Only 200 of their taps empty into bags with the rest of the tap sending the sap via tubes which send the clear liquid via gravity to a collection tank in the center of the woods. A vacuum pump helps maximize yield.
“Some of the land right around the tank is flat so the bags work better,” he says. “The land that is sloped works good for gravity flow.”
Squirrels and deer, of course, are hard on both systems.
Schuett says the hard maple trees produce better sap than the sugar maple. While some people feel a tree needs to be old and huge to produce good sap, he has had good luck with the smaller younger trees. Many of the trees in the woods were logged out 20 years ago but the ones that remain are healthy and producing just fine. The Schuetts also removed around 70 ash trees a few years ago due to disease caused by the Emerald Ash Borer.
The Mayville man says 2021 appears to be an average, or slightly above average season for maple syrup. Last year they produced approximately 200 gallons of syrup and he expects it to be about the same this year.
“The season generally lasts four to six weeks,” he says. “Once the temperatures hit 60 degrees for a couple days it’s done. All the old-timers say it ends at Easter and that’s usually the way it is.”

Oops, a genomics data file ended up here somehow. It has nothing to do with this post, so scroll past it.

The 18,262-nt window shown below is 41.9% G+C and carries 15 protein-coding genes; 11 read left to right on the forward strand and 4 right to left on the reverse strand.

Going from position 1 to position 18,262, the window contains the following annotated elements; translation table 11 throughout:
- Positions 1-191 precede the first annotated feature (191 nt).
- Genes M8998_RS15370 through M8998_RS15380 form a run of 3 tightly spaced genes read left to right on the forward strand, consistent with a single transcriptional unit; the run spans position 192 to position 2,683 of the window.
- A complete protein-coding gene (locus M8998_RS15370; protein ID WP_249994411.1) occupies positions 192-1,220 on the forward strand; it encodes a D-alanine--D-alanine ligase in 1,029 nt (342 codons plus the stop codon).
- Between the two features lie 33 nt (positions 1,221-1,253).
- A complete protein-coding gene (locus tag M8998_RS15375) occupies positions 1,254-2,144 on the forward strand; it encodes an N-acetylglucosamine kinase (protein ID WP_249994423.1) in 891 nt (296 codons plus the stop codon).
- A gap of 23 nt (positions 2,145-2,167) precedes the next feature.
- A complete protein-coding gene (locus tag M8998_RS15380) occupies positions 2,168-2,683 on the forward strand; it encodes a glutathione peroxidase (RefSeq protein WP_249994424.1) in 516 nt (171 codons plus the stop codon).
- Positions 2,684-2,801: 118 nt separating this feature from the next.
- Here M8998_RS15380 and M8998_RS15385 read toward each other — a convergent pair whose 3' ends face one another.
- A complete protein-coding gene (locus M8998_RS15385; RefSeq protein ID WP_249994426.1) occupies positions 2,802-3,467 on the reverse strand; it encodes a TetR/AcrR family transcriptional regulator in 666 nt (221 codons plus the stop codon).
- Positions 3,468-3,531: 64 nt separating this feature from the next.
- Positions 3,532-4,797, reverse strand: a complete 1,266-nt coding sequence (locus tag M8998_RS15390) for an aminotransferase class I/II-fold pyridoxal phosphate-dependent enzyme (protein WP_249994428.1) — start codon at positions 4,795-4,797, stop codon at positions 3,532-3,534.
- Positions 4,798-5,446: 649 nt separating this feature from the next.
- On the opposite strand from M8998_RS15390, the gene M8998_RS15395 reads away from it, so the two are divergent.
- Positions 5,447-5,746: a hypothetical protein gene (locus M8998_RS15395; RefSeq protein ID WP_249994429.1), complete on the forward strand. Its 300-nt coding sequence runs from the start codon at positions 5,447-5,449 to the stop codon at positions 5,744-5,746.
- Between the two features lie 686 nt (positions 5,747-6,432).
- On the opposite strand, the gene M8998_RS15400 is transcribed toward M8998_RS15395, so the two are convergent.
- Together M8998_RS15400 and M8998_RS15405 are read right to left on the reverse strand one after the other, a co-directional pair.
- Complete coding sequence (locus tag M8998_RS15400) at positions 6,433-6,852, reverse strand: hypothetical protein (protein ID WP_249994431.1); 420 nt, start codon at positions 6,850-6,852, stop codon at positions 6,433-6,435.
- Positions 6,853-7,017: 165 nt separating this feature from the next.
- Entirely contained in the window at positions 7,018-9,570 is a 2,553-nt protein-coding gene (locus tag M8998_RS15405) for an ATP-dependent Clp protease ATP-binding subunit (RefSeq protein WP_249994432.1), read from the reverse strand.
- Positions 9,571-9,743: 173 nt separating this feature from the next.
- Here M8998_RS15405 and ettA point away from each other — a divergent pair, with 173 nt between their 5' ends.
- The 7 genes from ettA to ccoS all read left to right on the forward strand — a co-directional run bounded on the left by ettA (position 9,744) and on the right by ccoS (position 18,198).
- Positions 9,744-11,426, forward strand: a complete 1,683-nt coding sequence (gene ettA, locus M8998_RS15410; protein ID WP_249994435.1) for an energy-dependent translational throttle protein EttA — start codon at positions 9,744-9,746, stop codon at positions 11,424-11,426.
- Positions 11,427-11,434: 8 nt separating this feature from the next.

Since he lives in the city of Mayville where he does the final bottling and processing, he Schuett really enjoys the opportunity to get out onto the farm and enjoy the fresh air and sunshine.
Of course, not every day in the woods is pleasant weather but he knows farmers are used to working in all kinds of weather conditions.
To protect the equipment from the elements, Schuett built a roof over the cooking vats and has added an additional vat to the original one that Schwartz had on the farm. The recent addition is modern-style flu tank with has accordion-like panels to increase the heating area and speed the process of cooking the syrup down. With the upgrade in technology, Schuett is able to cook down about 1500 gallons of sap in 10 hours. It’s an on-going process.
“If I owned this woods I would have built a sugar shack but I didn’t want to invest a lot in borrowed land," he said. "The roof helps protect the vats from rain, though.”
Once the water is evaporated off, he puts it in milk cans to transport it home for the final processing and filtering. There he heats the sap to 186ºF and pours it into bottles that are sealed tight.
Schuett says it take 40-42 gallons of sap to make a single gallon of syrup. The amount of Maple syrup produced each year varies but one thing is constant: he always sells out. Schuett markets the syrup at the Watertown Farmers Market and out of his Mayville home. With many repeat customers, marketing has not been an issue.
Of course, his family uses quite a bit of the syrup. They all enjoy it, particularly as a topping on ice cream. It's also a family favorite served on pancakes or as a glaze on carrots and ham.
One of the unique things he has done, just for fun, is putting some of the syrup in a bourbon barrel that he obtained from a friend.
“I put the syrup in and age it for eight months,” he describes. “I just do that with one barrel that I got from a friend who has a distillery at Minoqua. The bourbon in the wood gives the syrup a unique flavor and when I’m finished with it I return it to him and he uses it for whiskey to pick up the flavor of the syrup.”